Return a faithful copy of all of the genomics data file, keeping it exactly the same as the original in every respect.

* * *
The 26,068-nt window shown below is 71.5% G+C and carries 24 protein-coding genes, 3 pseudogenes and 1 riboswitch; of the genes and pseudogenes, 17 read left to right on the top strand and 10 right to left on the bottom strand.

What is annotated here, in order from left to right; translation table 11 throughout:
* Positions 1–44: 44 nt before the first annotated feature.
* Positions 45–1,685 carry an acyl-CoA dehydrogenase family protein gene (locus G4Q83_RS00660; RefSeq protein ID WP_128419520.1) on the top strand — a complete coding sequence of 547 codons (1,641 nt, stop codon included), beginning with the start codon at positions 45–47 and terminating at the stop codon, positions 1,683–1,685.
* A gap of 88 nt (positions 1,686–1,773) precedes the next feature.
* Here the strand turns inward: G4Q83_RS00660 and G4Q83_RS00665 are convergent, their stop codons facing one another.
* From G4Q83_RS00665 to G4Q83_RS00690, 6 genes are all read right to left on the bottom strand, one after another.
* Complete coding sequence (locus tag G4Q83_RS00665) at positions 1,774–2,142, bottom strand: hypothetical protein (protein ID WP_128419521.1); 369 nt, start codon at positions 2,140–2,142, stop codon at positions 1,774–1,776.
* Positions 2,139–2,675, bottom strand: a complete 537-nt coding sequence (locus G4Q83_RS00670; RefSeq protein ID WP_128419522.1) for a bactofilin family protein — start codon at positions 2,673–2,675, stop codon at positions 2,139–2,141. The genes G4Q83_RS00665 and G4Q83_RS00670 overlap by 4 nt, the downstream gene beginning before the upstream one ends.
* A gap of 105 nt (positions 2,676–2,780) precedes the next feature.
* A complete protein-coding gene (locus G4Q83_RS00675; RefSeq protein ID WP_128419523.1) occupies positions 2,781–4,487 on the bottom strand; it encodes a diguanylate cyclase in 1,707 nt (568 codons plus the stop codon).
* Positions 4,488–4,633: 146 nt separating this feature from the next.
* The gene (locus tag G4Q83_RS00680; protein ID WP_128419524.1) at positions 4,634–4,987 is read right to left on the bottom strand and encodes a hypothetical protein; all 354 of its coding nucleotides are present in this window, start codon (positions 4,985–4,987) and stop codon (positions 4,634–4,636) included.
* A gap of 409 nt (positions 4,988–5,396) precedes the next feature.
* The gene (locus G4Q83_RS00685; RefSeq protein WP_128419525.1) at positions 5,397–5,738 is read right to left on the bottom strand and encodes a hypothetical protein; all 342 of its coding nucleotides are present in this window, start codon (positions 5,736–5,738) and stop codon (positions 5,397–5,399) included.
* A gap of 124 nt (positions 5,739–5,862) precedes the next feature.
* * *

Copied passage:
The 26,068-nt window shown below is 71.5% G+C and carries 24 protein-coding genes, 3 pseudogenes and 1 riboswitch; of the genes and pseudogenes, 17 read left to right on the top strand and 10 right to left on the bottom strand.

What is annotated here, in order from left to right; translation table 11 throughout:
* Positions 1–44: 44 nt before the first annotated feature.
* Positions 45–1,685 carry an acyl-CoA dehydrogenase family protein gene (locus G4Q83_RS00660; RefSeq protein ID WP_128419520.1) on the top strand — a complete coding sequence of 547 codons (1,641 nt, stop codon included), beginning with the start codon at positions 45–47 and terminating at the stop codon, positions 1,683–1,685.
* A gap of 88 nt (positions 1,686–1,773) precedes the next feature.
* Here the strand turns inward: G4Q83_RS00660 and G4Q83_RS00665 are convergent, their stop codons facing one another.
* From G4Q83_RS00665 to G4Q83_RS00690, 6 genes are all read right to left on the bottom strand, one after another.
* Complete coding sequence (locus tag G4Q83_RS00665) at positions 1,774–2,142, bottom strand: hypothetical protein (protein ID WP_128419521.1); 369 nt, start codon at positions 2,140–2,142, stop codon at positions 1,774–1,776.
* Positions 2,139–2,675, bottom strand: a complete 537-nt coding sequence (locus G4Q83_RS00670; RefSeq protein ID WP_128419522.1) for a bactofilin family protein — start codon at positions 2,673–2,675, stop codon at positions 2,139–2,141. The genes G4Q83_RS00665 and G4Q83_RS00670 overlap by 4 nt, the downstream gene beginning before the upstream one ends.
* A gap of 105 nt (positions 2,676–2,780) precedes the next feature.
* A complete protein-coding gene (locus G4Q83_RS00675; RefSeq protein ID WP_128419523.1) occupies positions 2,781–4,487 on the bottom strand; it encodes a diguanylate cyclase in 1,707 nt (568 codons plus the stop codon).
* Positions 4,488–4,633: 146 nt separating this feature from the next.
* The gene (locus tag G4Q83_RS00680; protein ID WP_128419524.1) at positions 4,634–4,987 is read right to left on the bottom strand and encodes a hypothetical protein; all 354 of its coding nucleotides are present in this window, start codon (positions 4,985–4,987) and stop codon (positions 4,634–4,636) included.
* A gap of 409 nt (positions 4,988–5,396) precedes the next feature.
* The gene (locus G4Q83_RS00685; RefSeq protein WP_128419525.1) at positions 5,397–5,738 is read right to left on the bottom strand and encodes a hypothetical protein; all 342 of its coding nucleotides are present in this window, start codon (positions 5,736–5,738) and stop codon (positions 5,397–5,399) included.
* A gap of 124 nt (positions 5,739–5,862) precedes the next feature.